Marilyn and the Literati
Meyers, Jeffrey, Michigan Quarterly Review
Talking about poetry readings, Robert Frost was fond of saying, "I only go if I'm the show." Unwilling to share the limelight with any other poet, Frost cultivated his own public image. Celebrities love to be seen with other celebrities-it generates more publicity and enhances their own celebrity status-but a movie star's fame always trumps a writer's. When Marilyn Monroe moved from Hollywood to New York to take lessons at Lee Strasberg's Actors Studio, the local literati, eager to bask in her reflected glory, all wanted to meet and mix with her. Writers soon learned the art of using and being used, the celebrity dance of being famous together. Marilyn made dramatic appearances at El Morocco, the Colony, and the Plaza Oak Room with Truman Capote and kicked off her shoes while dancing with him so that (at 5'5'') she wouldn't be a head taller than her dwarfish consort. She also accompanied Carson McCullers and Tennessee Williams's mother to a party at the Saint Regis hotel to celebrate the opening of Cat on a Hot Tin Roof.
Everyone wanted to know what Marilyn was really like. Was she beautiful or vulgar? Genuine or artificial? Sexy or sluttish? Witty or just dim-witted? She had grown up poor and uneducated, unloved and preyed upon, and was now a deeply wounded and emotionally vulnerable young woman. In the fall of 1954 she was twenty-eight years old, in the first phase of the extraordinary fame that became legendary after her death in 1962. Dissatisfied with her dumb-blonde roles at Twentieth Century-Fox, off salary and short of money, she had escaped to New York. She was also fleeing an unhappy marriage to another celebrity, Joe DiMaggio, which lasted only nine months. Baffling and infuriating the studio heads, she said she wanted to learn her craft and educate herself. The intellectuals were happy to oblige.
Keen publicists and magazine editors looking for sure-fire copy encouraged incongruous, absurd, and potentially contentious encounters between Marilyn and highbrow authors she'd never read-nor even heard of. Yet she established a natural affinity with many writers who were, like herself, eccentrics and outsiders, heavy drinkers and drug-takers. Weary of being a sex object, she desperately longed for "someone to take me out who doesn't expect anything from me." She felt more at ease with homosexuals-like Capote and Williams. Later on she found Montgomery Clift, her costar in The Misfits, a perfect companion. He had no sexual designs on her, no perilous pounce. Filled with self-doubt and neurotic fears, dependent on painkillers and alcohol, he was, Marilyn observed, "the only person I know who's in worse shape than me."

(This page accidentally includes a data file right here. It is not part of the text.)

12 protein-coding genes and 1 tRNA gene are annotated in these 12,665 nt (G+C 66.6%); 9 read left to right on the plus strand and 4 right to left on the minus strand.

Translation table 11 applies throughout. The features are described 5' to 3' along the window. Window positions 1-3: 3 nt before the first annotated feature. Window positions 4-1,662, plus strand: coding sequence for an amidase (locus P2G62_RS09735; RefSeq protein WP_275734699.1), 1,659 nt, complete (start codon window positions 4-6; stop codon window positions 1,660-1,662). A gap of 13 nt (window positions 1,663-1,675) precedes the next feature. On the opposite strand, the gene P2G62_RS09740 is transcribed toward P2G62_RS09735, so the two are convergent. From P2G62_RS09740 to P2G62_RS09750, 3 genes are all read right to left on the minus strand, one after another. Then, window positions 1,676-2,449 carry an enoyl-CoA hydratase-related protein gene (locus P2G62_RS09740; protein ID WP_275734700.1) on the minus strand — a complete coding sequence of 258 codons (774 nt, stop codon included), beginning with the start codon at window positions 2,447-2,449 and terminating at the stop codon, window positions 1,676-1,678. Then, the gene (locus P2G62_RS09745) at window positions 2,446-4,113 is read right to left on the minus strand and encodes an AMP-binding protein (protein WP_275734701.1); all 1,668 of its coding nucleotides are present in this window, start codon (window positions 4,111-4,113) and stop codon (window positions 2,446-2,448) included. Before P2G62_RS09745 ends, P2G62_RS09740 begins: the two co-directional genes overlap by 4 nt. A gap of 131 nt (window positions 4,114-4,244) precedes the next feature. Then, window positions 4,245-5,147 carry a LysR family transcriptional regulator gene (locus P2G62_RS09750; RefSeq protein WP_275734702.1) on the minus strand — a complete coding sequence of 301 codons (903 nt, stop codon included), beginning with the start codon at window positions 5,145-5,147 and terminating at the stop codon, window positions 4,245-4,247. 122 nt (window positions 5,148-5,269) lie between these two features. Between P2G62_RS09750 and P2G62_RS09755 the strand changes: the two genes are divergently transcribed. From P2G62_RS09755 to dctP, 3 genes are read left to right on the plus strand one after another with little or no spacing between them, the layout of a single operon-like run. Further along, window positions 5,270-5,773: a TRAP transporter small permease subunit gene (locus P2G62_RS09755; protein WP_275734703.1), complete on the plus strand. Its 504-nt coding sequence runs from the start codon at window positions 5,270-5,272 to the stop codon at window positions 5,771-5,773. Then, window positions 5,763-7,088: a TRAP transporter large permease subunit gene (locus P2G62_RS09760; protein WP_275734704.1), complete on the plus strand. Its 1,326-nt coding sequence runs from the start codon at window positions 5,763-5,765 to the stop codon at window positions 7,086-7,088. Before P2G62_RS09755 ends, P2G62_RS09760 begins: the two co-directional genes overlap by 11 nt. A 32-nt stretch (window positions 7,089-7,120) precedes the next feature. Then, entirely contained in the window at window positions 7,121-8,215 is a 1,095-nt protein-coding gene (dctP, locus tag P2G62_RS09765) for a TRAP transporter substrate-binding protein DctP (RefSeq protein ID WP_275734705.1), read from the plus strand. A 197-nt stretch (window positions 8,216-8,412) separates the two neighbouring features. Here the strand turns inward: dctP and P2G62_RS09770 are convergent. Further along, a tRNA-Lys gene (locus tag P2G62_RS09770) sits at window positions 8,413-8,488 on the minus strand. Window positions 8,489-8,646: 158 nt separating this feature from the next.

Marilyn met Carson McCullers (who was nine years older) in 1954 when they were both staying at the Gladstone, a small, stuffy apartment-hotel on East Fifty-second Street, off Park Avenue. McCullers had had a stroke and lurched around with a cane. Like Marilyn, she drank heavily and gulped down barbiturates, tried to kill herself, and did time in the Payne-Whitney mental clinic. Her biographer Virginia Carr wrote that "according to Carson, Miss Monroe had wonderfully admirable attributes." Though Carr did not define these qualities, they included human warmth and the capacity for friendship.
In February 1959, when the seventy-four-year-old Danish author Isak Dinesen-wasted, skeletal, and ravaged by syphilis-expressed a desire to meet Marilyn and her husband, Arthur Miller, McCullers invited the actress and playwright to lunch at her house in Nyack, New York. She served oysters, white grapes, souffles, and champagne on a black marble table. Carr noted that "Monroe, who had a marvelous sense of humor and whom the guests found charming, entertained the group with an anecdote from her own kitchen. She told with much cleverness a tale on herself involving some homemade noodles she had tried to create one night for her husband like his mother [who was born in America] used to make in the 'old country. …